Thus far we have found the same Eros to be, without exception, the ruler of the human soul and by extension its object tÕ kalÕn the ruling imperative guiding every man's actions. We may now turn to the question of whether this imperative is a tyrant of the soul – whether, in other words, humanity is enslaved to this end. One way of approaching this question is to determine whether, were we to give an account of its reign, that account would resemble Socrates' description of Eros in the Republic.
Since tÕ kalÕn seems unique among imperatives in that it is felt to be inherently good, it does not seem unreasonable to expect that it emerges as a prost£thj among them (just as Eros is the prost£thj of the soul's desires). But it secures its power by purging the soul of all opposing imperatives: every desire directed toward an ignoble end is suppressed by shame. Hence shame, directed by law and reason, becomes the bodyguard of tÕ kallÕj and enables it to institute what we may justly call a reign of terror. What is shameful is to be feared, exiled, eradicated – shamelessness and savagery terrify. Each of us, then, appears subject to a tyrannical drive toward beauty and nobility; our value judgments, our moral codes, our most honored and honorable drives are the dictates of that tyrant.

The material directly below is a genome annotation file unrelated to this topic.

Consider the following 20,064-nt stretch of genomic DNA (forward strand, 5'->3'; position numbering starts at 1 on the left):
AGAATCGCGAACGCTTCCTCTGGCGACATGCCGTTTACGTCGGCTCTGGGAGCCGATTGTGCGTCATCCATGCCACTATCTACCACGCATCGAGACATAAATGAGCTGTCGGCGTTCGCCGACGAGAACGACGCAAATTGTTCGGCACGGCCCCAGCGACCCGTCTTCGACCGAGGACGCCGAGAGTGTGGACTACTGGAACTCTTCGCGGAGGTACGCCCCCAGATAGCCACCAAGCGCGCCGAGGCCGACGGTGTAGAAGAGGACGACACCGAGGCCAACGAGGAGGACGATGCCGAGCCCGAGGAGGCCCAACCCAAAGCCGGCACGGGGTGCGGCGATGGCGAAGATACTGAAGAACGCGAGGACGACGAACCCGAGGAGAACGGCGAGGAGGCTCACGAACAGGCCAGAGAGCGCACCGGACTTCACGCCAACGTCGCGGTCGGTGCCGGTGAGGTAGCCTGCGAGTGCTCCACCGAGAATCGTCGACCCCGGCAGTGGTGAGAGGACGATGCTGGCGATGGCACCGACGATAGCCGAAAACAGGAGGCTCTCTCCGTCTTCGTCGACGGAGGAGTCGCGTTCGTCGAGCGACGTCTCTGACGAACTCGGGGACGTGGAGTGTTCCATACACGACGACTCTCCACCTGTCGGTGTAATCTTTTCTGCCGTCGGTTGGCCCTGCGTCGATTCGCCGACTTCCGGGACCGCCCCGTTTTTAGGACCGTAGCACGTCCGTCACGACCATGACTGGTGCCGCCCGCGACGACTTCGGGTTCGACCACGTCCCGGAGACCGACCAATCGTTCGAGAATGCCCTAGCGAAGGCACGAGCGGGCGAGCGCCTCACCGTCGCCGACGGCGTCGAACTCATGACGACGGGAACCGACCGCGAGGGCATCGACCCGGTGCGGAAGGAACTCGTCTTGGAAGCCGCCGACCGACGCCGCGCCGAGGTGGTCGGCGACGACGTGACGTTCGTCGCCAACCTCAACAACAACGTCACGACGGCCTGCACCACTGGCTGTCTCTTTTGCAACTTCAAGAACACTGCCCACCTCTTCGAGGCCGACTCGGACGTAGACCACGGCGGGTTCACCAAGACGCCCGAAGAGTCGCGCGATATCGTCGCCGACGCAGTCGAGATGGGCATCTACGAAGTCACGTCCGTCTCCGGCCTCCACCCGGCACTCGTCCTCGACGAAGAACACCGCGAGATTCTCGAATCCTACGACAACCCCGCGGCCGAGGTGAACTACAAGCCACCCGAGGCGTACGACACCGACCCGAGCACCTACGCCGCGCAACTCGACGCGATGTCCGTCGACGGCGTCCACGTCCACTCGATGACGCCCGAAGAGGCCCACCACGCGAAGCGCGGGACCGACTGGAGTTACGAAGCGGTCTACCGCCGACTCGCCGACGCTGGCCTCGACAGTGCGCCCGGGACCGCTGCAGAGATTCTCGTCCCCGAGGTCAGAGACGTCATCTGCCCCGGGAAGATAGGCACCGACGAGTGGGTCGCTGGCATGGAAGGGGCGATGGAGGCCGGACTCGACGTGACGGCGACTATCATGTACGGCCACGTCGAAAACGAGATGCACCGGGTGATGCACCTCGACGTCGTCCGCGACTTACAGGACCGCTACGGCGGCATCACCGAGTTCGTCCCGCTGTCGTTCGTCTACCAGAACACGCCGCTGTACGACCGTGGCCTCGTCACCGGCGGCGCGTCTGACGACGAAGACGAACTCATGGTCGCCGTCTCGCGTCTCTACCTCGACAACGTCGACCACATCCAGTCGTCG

How credible is this account? Socrates begins his treatment of the tyrannical man with the claim that in every man there exist certain drives – he calls them par£nomoi, meaning "contrary to law" or perhaps even "unnatural" (9.571b3-4) – that are awakened during sleep such that even the better, more temperate of men may well find their dreams replete with depravity. These desires are in most of us "checked [or pruned] both by laws and by the better desires in accord with reason" (9.571b4-5); the lawful man must retain conscious control over himself such that he does not even feel his basest passions and pleasures. It is not as though these lawless drives acted in harmony with reason or submitted willingly to its authority, nor is it that nobler men are entirely without such appetites. The supremacy of tÕ kalÕn as an imperative relies upon the soul's hostile stance toward some of its desires such that the soul is purged of them.